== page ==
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Peru's new president to replace PM in bid for consensus: sources

LIMA (Reuters) - Peru’s incoming president Martin Vizcarra will replace the country’s prime minister in a bid to form a consensus government with input from a broad representation of political groups and institutions, two sources close to Vizcarra told Reuters.

Peru's Prime Minister Mercedes Araoz attends a news conference in Lima, Peru, March 20, 2018. REUTERS/Guadalupe Pardo

Prime Minister Mercedes Araoz will remain in her other position as vice president, the two sources and a third source close to Araoz said on Thursday. Araoz had previously vowed to resign the vice presidency out of loyalty to outgoing president Pedro Pablo Kuczynski if Congress forced him from office.

Vizcarra and Araoz did not immediately respond to requests for comment.

Kuczynski tendered his resignation to Congress on Wednesday as an eleventh-hour vote-buying scandal destroyed his chances of surviving an impeachment vote and prompted a criminal probe. He denies any wrongdoing.

The move rallied markets, amid hopes that it would end months of political uncertainty in the top metals exporter.

But Kuczynski’s bitter battle with the opposition has fractured political parties, eroded trust in elected officials and sparked calls for new elections.

Vizcarra, first in line to replace Kuczynski as the country’s first vice president, will be sworn in on Friday.

In a bid to restore credibility in institutions while averting a fresh crisis, Vizcarra will ask different political and civil society groups to weigh in on important decisions, starting with a new Cabinet, the sources close to him said.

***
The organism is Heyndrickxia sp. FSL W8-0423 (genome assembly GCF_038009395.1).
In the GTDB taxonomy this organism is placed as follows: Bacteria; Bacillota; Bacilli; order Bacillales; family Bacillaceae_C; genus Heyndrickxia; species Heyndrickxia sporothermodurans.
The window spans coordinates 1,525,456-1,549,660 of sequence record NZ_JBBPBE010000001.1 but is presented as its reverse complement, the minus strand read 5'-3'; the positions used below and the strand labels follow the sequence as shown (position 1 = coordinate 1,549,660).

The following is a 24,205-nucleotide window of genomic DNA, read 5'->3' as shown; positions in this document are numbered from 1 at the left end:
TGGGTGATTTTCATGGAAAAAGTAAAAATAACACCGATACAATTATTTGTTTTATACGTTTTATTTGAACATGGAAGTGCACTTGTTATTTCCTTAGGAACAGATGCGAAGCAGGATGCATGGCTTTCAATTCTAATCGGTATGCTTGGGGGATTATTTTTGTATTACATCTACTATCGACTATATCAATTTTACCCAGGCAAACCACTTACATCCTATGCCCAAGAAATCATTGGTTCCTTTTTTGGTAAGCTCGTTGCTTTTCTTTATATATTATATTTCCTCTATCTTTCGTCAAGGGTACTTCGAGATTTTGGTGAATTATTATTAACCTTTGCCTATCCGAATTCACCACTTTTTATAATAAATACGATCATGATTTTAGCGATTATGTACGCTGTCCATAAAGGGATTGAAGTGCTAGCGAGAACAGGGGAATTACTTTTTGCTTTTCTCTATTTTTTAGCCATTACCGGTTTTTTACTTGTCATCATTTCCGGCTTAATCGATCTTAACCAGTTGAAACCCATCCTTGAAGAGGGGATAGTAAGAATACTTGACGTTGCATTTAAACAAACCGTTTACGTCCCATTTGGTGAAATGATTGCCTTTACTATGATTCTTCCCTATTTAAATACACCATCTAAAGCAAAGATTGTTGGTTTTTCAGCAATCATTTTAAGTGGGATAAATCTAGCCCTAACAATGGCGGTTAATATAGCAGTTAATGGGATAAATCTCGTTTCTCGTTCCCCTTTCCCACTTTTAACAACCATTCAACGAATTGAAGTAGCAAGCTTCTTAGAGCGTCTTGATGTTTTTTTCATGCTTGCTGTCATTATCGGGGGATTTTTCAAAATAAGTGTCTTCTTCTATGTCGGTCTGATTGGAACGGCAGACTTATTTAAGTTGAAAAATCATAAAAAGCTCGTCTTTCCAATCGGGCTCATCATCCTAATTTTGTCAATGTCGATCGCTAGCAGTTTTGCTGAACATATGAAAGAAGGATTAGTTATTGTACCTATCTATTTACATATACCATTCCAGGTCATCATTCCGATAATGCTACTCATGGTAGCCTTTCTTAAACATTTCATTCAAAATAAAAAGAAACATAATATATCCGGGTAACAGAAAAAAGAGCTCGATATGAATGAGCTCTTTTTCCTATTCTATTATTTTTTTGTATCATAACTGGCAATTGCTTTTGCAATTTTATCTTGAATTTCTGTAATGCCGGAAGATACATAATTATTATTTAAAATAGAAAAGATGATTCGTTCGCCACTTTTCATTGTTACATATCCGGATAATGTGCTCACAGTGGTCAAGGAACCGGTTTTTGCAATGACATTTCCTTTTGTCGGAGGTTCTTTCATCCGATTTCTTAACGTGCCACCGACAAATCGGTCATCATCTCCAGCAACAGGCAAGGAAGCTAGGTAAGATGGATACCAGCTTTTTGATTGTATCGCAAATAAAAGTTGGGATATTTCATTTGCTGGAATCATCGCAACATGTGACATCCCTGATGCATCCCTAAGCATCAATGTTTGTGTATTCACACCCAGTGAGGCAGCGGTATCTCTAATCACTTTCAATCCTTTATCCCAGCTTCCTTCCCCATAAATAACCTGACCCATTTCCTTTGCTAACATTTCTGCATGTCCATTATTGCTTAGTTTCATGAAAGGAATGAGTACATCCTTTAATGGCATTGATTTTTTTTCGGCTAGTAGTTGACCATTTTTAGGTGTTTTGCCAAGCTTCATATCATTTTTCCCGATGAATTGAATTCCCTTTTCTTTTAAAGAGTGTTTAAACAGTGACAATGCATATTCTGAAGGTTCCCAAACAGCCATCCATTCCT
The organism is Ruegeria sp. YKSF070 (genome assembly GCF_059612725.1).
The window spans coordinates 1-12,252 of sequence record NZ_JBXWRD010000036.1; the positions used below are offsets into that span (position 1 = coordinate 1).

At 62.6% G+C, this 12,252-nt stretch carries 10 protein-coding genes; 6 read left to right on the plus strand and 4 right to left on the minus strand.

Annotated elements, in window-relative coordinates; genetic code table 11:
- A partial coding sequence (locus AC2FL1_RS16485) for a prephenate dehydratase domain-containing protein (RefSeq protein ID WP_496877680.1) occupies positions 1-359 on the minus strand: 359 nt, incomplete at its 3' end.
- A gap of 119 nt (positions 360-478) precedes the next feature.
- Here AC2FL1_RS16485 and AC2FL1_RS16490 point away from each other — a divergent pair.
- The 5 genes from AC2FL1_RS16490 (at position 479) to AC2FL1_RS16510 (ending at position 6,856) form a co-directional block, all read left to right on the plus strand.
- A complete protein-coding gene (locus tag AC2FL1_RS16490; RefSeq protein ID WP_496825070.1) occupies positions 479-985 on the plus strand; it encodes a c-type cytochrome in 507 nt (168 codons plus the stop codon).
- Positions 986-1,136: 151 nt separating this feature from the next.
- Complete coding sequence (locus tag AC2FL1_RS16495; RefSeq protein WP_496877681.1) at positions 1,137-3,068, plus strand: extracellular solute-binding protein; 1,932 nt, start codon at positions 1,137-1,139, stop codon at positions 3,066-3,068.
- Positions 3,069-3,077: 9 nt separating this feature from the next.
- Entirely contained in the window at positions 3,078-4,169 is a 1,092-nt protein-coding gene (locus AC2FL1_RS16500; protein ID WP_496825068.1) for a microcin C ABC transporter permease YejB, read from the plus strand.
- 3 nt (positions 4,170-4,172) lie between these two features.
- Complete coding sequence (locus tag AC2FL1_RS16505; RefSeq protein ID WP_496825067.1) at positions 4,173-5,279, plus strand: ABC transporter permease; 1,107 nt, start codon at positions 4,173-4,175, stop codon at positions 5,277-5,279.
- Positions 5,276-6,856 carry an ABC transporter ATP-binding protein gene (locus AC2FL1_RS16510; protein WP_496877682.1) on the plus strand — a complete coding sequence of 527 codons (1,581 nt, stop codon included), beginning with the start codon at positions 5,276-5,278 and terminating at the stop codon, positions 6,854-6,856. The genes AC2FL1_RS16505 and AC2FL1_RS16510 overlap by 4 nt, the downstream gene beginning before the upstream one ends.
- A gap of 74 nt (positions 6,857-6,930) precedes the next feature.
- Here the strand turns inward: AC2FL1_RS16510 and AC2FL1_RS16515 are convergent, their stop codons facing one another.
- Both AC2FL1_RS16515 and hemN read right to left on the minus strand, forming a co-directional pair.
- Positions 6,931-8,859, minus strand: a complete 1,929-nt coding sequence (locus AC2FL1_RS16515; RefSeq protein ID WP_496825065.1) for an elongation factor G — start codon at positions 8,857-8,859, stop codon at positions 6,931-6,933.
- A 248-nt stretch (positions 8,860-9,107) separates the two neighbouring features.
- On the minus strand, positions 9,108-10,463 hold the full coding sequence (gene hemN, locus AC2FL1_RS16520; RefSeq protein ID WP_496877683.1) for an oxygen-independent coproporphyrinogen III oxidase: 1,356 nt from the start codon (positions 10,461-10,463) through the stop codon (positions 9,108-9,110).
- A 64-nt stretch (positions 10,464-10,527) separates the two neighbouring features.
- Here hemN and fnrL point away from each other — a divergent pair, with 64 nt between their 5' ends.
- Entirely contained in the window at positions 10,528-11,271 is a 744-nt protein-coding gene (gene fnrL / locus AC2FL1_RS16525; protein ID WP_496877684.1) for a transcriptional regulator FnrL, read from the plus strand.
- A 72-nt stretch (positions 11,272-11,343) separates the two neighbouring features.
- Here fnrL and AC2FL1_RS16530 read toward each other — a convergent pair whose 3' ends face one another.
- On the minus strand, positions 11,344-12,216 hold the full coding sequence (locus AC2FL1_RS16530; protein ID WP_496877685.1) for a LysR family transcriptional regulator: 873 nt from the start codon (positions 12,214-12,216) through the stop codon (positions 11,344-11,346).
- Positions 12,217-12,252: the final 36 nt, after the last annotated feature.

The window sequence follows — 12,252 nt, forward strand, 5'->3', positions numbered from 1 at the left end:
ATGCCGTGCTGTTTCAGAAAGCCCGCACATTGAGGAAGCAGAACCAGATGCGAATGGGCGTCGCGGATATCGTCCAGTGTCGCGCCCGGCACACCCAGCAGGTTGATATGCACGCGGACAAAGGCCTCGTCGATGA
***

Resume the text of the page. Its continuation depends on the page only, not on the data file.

The sources close to Vizcarra said it was not clear if he would keep any ministers in the current Cabinet beyond a transitional period to ensure the government runs smoothly.

But they said Vizcarra definitely plans to replace Araoz, who has faced harsh criticism from lawmakers on the right and left as she has fought to help Kuczynski survive.

Having her remain outside the Cabinet, as one of Peru’s two vice presidents, would give Vizcarra and Peru more stability, the three sources said.

The source close to Araoz said she had decided to remain as vice president because Kuczynski was departing voluntarily, not through a vote she would have considered a legislative coup.

Vizcarra and Araoz were elected together with Kuczynski in 2016, when they narrowly beat the presidential ticket of rightwing candidate Keiko Fujimori, the eldest daughter of former authoritarian president Alberto Fujimori.

Despite losing the presidency, Fujimori’s party won control of Congress and forced at least three ministers in Kuczynski’s government to resign.

Fujimori’s party has promised to allow Vizcarra to govern Peru in peace through the rest of Kuczynski’s scheduled term to 2021.

Vizcarra will arrive in Lima early on Friday from Canada, where he has doubled as Peru’s ambassador.

Reporting By Mitra Taj and Marco Aquino, Editing by Rosalba O’Brien